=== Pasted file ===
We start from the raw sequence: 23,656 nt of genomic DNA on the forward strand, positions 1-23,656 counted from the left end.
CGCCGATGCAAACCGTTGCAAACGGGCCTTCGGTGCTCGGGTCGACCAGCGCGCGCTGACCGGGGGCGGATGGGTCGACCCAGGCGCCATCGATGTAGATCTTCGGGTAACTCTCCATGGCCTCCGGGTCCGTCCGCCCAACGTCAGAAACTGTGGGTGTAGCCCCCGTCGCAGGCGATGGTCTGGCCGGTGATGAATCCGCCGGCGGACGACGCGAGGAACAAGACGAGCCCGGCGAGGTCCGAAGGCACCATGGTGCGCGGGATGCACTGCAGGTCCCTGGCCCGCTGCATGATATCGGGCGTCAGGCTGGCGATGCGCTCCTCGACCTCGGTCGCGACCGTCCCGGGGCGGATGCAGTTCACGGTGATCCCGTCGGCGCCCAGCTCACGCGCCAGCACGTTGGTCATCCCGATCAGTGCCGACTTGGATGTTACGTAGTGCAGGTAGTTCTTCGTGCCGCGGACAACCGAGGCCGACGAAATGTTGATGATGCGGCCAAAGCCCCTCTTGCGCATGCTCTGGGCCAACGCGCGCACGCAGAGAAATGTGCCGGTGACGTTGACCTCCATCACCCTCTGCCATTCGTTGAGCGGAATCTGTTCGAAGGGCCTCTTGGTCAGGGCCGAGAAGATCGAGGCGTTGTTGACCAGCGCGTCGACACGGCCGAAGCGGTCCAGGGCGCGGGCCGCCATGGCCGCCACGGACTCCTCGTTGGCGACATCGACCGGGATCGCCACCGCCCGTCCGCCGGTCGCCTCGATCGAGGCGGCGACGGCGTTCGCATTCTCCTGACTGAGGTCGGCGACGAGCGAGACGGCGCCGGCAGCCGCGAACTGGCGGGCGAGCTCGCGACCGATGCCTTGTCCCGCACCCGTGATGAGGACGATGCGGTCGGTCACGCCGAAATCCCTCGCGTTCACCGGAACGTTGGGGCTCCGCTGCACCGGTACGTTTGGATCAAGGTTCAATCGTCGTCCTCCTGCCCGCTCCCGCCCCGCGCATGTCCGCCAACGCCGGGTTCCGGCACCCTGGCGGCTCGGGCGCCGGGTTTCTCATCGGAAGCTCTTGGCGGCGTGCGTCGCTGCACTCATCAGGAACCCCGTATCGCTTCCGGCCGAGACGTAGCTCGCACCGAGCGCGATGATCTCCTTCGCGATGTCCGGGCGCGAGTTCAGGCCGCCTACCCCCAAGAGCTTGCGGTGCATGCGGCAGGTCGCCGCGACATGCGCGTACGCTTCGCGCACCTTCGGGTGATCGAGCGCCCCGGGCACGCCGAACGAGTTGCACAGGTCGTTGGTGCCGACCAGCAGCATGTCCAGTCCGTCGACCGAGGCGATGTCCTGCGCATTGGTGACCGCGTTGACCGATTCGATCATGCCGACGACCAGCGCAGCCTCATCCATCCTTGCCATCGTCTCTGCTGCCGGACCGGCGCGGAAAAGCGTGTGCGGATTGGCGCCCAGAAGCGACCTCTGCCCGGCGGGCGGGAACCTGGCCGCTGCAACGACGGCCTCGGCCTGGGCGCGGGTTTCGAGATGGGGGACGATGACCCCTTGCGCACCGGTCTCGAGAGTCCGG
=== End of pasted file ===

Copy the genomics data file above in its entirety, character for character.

We start from the raw sequence: 23,656 nt of genomic DNA on the forward strand, positions 1-23,656 counted from the left end.
CGCCGATGCAAACCGTTGCAAACGGGCCTTCGGTGCTCGGGTCGACCAGCGCGCGCTGACCGGGGGCGGATGGGTCGACCCAGGCGCCATCGATGTAGATCTTCGGGTAACTCTCCATGGCCTCCGGGTCCGTCCGCCCAACGTCAGAAACTGTGGGTGTAGCCCCCGTCGCAGGCGATGGTCTGGCCGGTGATGAATCCGCCGGCGGACGACGCGAGGAACAAGACGAGCCCGGCGAGGTCCGAAGGCACCATGGTGCGCGGGATGCACTGCAGGTCCCTGGCCCGCTGCATGATATCGGGCGTCAGGCTGGCGATGCGCTCCTCGACCTCGGTCGCGACCGTCCCGGGGCGGATGCAGTTCACGGTGATCCCGTCGGCGCCCAGCTCACGCGCCAGCACGTTGGTCATCCCGATCAGTGCCGACTTGGATGTTACGTAGTGCAGGTAGTTCTTCGTGCCGCGGACAACCGAGGCCGACGAAATGTTGATGATGCGGCCAAAGCCCCTCTTGCGCATGCTCTGGGCCAACGCGCGCACGCAGAGAAATGTGCCGGTGACGTTGACCTCCATCACCCTCTGCCATTCGTTGAGCGGAATCTGTTCGAAGGGCCTCTTGGTCAGGGCCGAGAAGATCGAGGCGTTGTTGACCAGCGCGTCGACACGGCCGAAGCGGTCCAGGGCGCGGGCCGCCATGGCCGCCACGGACTCCTCGTTGGCGACATCGACCGGGATCGCCACCGCCCGTCCGCCGGTCGCCTCGATCGAGGCGGCGACGGCGTTCGCATTCTCCTGACTGAGGTCGGCGACGAGCGAGACGGCGCCGGCAGCCGCGAACTGGCGGGCGAGCTCGCGACCGATGCCTTGTCCCGCACCCGTGATGAGGACGATGCGGTCGGTCACGCCGAAATCCCTCGCGTTCACCGGAACGTTGGGGCTCCGCTGCACCGGTACGTTTGGATCAAGGTTCAATCGTCGTCCTCCTGCCCGCTCCCGCCCCGCGCATGTCCGCCAACGCCGGGTTCCGGCACCCTGGCGGCTCGGGCGCCGGGTTTCTCATCGGAAGCTCTTGGCGGCGTGCGTCGCTGCACTCATCAGGAACCCCGTATCGCTTCCGGCCGAGACGTAGCTCGCACCGAGCGCGATGATCTCCTTCGCGATGTCCGGGCGCGAGTTCAGGCCGCCTACCCCCAAGAGCTTGCGGTGCATGCGGCAGGTCGCCGCGACATGCGCGTACGCTTCGCGCACCTTCGGGTGATCGAGCGCCCCGGGCACGCCGAACGAGTTGCACAGGTCGTTGGTGCCGACCAGCAGCATGTCCAGTCCGTCGACCGAGGCGATGTCCTGCGCATTGGTGACCGCGTTGACCGATTCGATCATGCCGACGACCAGCGCAGCCTCATCCATCCTTGCCATCGTCTCTGCTGCCGGACCGGCGCGGAAAAGCGTGTGCGGATTGGCGCCCAGAAGCGACCTCTGCCCGGCGGGCGGGAACCTGGCCGCTGCAACGACGGCCTCGGCCTGGGCGCGGGTTTCGAGATGGGGGACGATGACCCCTTGCGCACCGGTCTCGAGAGTCCGG